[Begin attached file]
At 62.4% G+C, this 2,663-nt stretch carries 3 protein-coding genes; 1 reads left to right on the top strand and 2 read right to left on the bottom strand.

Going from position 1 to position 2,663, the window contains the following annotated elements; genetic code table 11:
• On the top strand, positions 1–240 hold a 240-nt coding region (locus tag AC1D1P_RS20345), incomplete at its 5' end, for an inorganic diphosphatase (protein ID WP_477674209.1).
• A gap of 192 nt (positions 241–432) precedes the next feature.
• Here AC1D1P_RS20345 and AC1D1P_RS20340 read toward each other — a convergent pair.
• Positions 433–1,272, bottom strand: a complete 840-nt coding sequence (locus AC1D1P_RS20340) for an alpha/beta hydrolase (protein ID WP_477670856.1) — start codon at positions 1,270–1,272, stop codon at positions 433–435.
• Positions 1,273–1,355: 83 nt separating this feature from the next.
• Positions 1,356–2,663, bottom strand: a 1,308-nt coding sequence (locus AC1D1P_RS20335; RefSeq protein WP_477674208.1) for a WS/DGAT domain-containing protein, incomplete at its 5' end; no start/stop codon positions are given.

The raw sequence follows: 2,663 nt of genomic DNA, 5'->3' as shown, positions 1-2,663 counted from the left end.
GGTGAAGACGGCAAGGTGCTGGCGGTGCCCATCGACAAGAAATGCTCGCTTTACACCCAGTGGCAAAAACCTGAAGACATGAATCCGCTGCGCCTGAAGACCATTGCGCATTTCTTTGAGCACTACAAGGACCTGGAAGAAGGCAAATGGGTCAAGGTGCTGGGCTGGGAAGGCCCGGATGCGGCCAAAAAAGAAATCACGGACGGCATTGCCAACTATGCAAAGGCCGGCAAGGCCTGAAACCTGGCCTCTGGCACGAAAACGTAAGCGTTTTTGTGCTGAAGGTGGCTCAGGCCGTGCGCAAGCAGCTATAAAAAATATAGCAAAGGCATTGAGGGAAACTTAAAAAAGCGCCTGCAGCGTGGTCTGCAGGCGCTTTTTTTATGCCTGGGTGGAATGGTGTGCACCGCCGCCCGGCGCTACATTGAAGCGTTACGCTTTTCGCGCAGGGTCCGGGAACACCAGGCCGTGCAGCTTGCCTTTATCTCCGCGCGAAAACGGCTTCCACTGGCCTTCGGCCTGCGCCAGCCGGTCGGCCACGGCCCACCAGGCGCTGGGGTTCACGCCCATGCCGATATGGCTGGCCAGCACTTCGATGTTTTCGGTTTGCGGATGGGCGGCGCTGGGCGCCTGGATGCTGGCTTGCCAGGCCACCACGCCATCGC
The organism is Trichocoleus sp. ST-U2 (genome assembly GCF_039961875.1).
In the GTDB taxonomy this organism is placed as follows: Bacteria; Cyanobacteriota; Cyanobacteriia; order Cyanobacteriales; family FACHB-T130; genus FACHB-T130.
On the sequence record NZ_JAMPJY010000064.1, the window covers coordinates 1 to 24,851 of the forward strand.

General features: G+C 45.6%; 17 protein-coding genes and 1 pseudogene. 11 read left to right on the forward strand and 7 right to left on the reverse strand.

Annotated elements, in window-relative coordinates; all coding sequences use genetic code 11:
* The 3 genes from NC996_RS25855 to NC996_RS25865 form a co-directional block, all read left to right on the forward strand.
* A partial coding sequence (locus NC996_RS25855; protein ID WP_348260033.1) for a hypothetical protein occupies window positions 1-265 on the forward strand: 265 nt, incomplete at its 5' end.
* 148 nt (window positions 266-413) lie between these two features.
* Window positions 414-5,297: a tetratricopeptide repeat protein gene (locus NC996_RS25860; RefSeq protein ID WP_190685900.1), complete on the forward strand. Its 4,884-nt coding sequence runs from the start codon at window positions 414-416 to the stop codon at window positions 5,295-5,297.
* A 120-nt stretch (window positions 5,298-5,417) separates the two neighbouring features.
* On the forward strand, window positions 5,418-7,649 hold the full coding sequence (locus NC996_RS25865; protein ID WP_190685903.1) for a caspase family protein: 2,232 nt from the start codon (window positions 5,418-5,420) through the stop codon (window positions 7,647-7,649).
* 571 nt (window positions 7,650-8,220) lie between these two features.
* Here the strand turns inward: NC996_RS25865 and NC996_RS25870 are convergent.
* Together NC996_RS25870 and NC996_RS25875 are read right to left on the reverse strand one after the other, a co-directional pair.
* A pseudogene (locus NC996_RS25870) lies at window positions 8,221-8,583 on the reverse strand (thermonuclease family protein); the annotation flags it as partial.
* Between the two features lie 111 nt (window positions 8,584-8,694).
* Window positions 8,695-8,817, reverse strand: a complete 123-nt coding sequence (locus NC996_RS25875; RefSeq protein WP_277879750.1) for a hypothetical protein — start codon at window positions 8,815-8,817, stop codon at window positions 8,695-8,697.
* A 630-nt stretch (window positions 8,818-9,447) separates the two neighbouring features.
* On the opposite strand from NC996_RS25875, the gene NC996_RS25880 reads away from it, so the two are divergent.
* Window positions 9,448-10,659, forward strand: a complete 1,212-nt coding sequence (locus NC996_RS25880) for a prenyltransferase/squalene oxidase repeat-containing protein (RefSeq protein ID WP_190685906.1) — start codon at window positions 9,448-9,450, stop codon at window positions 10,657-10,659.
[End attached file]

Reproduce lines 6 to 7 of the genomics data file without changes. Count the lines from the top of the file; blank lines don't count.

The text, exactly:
• Positions 433–1,272, bottom strand: a complete 840-nt coding sequence (locus AC1D1P_RS20340) for an alpha/beta hydrolase (protein ID WP_477670856.1) — start codon at positions 1,270–1,272, stop codon at positions 433–435.
• Positions 1,273–1,355: 83 nt separating this feature from the next.